Guest blog: David Zendle on video game monetisation

Guest blog: David Zendle on video game monetisation

Dr David Zendle is a leading researcher into the links between gaming and gambling. In this guest blog, he explains how games have become sales platforms – and how policy changes, including a gaming regulator, could help safeguard play.

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Families in the UK may be spending more than ever before on video games. Industry reports estimate that in 2021 we spent over £7billion on gaming. 

Video games afford children and their families endless opportunities for joyful, meaningful and constructive play. However, to generate these record-breaking figures, video game publishers have introduced a variety of controversial new ways to make money from gamers. 

These sales tactics have led to concerns that some of the ways that video games encourage spending are similar to gambling. Indeed, gamers have reported feeling forced into spending, particularly in mobile games

In this post, I explain how we got here – and what we should do next.

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A brief history of video game monetisation

For my eighth birthday, my father bought me a game that would change my life: Fury of the Furries. I spent dozens of hours in Fury’s small and perilous world.

The way this game’s publisher made money from my play was straightforward: the game was sold as a boxed product to my father for a flat fee (say, £50). The publisher simply had to convince people to hand over £50 for the game. If enough people bought copies, the publisher would make back the money that they had spent developing, boxing and advertising it. Anything on top would be profit, but anything less would be loss.

This traditional way of selling was extremely risky. Companies put huge amounts of cash into developing each game, but only found out if they would make that money back in a brief window surrounding the game’s launch. Just as box-office bombs can sink entire Hollywood studios, so did single games bankrupt entire studios with an unsuccessful launch.

This all changed with the release of 2006’s TES IV: Oblivion (predecessor to the hugely popular Skyrim). In this fantasy role-playing game you can ride horses, fight monsters and learn magic. And just like Fury of the FurriesOblivion was sold as a boxed product. To load it into your Windows PC or Xbox 360, you had to pay to own a physical disk or download the game onto your hard drive. 

However, in addition, the makers offered players an additional deal. For a couple of pounds extra, they would get exclusive armour for their horse, which could not be found or won anywhere else in the game. They did not have to do anything in-game to get this armour: they just had to pay. 

Players railed against this additional cost – but also bought the horse armour in droves.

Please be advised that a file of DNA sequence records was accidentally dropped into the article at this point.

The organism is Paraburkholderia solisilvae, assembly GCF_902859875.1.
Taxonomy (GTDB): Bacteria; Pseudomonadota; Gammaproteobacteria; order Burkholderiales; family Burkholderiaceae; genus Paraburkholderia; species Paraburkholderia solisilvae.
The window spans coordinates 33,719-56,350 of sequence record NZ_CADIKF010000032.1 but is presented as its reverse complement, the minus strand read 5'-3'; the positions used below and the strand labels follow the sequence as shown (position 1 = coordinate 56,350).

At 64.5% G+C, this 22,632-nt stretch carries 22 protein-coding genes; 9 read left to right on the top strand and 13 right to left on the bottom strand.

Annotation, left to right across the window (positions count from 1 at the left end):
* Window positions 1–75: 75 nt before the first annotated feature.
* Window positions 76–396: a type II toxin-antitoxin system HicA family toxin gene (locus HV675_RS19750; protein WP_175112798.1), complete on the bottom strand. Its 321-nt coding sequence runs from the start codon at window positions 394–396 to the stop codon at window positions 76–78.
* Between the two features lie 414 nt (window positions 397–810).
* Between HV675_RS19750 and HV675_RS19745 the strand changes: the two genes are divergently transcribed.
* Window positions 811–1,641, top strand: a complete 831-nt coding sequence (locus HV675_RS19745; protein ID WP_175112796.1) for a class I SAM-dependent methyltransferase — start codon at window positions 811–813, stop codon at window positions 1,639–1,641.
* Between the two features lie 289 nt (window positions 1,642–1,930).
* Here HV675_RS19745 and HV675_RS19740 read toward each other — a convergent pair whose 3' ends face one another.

Games to sales platforms

This was the birth of the microtransaction, a monetisation technique in which players repeatedly spend money for small amounts of in-game content. 

Games were now no longer just products, but sales platforms, meaning publishers could continually monetise players over time.

As time went by, microtransactions became increasingly diverse and experimental. Some companies began offering players the ability to purchase in-game items and boosts that would make them perform better. Others built sophisticated, randomised reward mechanisms. After paying, players would be given a randomly-determined reward of uncertain value. It might be a rare and powerful in-game item, or a common or useless one. 

These controversial reward mechanisms became known as ‘loot boxes’. Loot boxes proliferated to the point that today, three-quarters of the top-grossing mobile games now contain loot boxes.

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Policy has failed to keep pace

Monetisation in the video game industry has led to escalating controversies, as gamers report coercion, overspending, and serious financial impactsResearch has outlined similarities between some monetisation strategies and gambling, and shown that the more an individual spends on these microtransactions, the more likely they are to have gambling problems.

However, policy has failed to keep pace. In the UK, the presence of monetisation within a game is not tied to a set of age restrictions. Consequently, games featuring these controversial mechanisms tend to still be age-rated as suitable for children – despite the recommendations of multiple UK select committees. 

It is also often not obvious from the branding of a game, making it hard for parents to make informed decisions about their child’s play.

How can we safeguard play?

Policymakers, regulators and industry representatives must acknowledge that game monetisation has fundamentally changed and requires new levels of oversight and intervention. This may mean building additional data access, scrutinization and regulatory capacity into pre-existing parts of government, or the creation of a bespoke games regulator, sensitive to both the unique nature of the industry and the needs of vulnerable groups.

Video games now function as sales platforms. They should be scrutinised, restricted and regulated in a manner which takes this into account. It is only by doing this that we can ensure safe play for all.